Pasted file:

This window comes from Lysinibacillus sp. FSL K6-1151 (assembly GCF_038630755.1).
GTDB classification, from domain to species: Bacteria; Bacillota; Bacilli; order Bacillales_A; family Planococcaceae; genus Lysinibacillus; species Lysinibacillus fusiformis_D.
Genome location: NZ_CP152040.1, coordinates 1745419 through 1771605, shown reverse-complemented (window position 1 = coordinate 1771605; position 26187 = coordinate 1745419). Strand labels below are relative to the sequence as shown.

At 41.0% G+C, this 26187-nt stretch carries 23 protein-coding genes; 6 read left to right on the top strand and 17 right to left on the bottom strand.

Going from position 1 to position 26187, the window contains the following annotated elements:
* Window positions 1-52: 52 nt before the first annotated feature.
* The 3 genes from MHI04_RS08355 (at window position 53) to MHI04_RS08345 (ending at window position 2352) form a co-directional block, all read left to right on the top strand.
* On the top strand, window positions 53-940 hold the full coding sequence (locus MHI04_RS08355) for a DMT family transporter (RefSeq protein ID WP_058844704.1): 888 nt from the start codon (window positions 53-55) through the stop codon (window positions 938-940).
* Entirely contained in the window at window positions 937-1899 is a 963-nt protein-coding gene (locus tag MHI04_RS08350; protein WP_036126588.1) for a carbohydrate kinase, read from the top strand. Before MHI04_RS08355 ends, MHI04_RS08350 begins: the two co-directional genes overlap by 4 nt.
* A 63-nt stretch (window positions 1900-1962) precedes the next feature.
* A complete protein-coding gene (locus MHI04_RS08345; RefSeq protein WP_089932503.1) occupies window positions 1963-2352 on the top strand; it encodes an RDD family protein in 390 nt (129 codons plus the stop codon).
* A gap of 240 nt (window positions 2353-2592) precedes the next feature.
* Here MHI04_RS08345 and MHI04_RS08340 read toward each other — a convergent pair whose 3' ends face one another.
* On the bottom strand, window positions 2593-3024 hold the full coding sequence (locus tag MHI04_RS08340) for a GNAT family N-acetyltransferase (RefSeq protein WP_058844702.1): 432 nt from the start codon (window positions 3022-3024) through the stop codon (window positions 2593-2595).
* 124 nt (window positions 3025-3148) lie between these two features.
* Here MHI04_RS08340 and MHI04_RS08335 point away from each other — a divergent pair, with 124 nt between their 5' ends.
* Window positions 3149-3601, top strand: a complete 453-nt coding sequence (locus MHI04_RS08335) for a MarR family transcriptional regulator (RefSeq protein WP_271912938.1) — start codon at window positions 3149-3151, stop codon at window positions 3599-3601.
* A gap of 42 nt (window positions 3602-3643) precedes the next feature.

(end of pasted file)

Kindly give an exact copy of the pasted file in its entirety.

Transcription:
This window comes from Lysinibacillus sp. FSL K6-1151 (assembly GCF_038630755.1).
GTDB classification, from domain to species: Bacteria; Bacillota; Bacilli; order Bacillales_A; family Planococcaceae; genus Lysinibacillus; species Lysinibacillus fusiformis_D.
Genome location: NZ_CP152040.1, coordinates 1745419 through 1771605, shown reverse-complemented (window position 1 = coordinate 1771605; position 26187 = coordinate 1745419). Strand labels below are relative to the sequence as shown.

At 41.0% G+C, this 26187-nt stretch carries 23 protein-coding genes; 6 read left to right on the top strand and 17 right to left on the bottom strand.

Going from position 1 to position 26187, the window contains the following annotated elements:
* Window positions 1-52: 52 nt before the first annotated feature.
* The 3 genes from MHI04_RS08355 (at window position 53) to MHI04_RS08345 (ending at window position 2352) form a co-directional block, all read left to right on the top strand.
* On the top strand, window positions 53-940 hold the full coding sequence (locus MHI04_RS08355) for a DMT family transporter (RefSeq protein ID WP_058844704.1): 888 nt from the start codon (window positions 53-55) through the stop codon (window positions 938-940).
* Entirely contained in the window at window positions 937-1899 is a 963-nt protein-coding gene (locus tag MHI04_RS08350; protein WP_036126588.1) for a carbohydrate kinase, read from the top strand. Before MHI04_RS08355 ends, MHI04_RS08350 begins: the two co-directional genes overlap by 4 nt.
* A 63-nt stretch (window positions 1900-1962) precedes the next feature.
* A complete protein-coding gene (locus MHI04_RS08345; RefSeq protein WP_089932503.1) occupies window positions 1963-2352 on the top strand; it encodes an RDD family protein in 390 nt (129 codons plus the stop codon).
* A gap of 240 nt (window positions 2353-2592) precedes the next feature.
* Here MHI04_RS08345 and MHI04_RS08340 read toward each other — a convergent pair whose 3' ends face one another.
* On the bottom strand, window positions 2593-3024 hold the full coding sequence (locus tag MHI04_RS08340) for a GNAT family N-acetyltransferase (RefSeq protein WP_058844702.1): 432 nt from the start codon (window positions 3022-3024) through the stop codon (window positions 2593-2595).
* 124 nt (window positions 3025-3148) lie between these two features.
* Here MHI04_RS08340 and MHI04_RS08335 point away from each other — a divergent pair, with 124 nt between their 5' ends.
* Window positions 3149-3601, top strand: a complete 453-nt coding sequence (locus MHI04_RS08335) for a MarR family transcriptional regulator (RefSeq protein WP_271912938.1) — start codon at window positions 3149-3151, stop codon at window positions 3599-3601.
* A gap of 42 nt (window positions 3602-3643) precedes the next feature.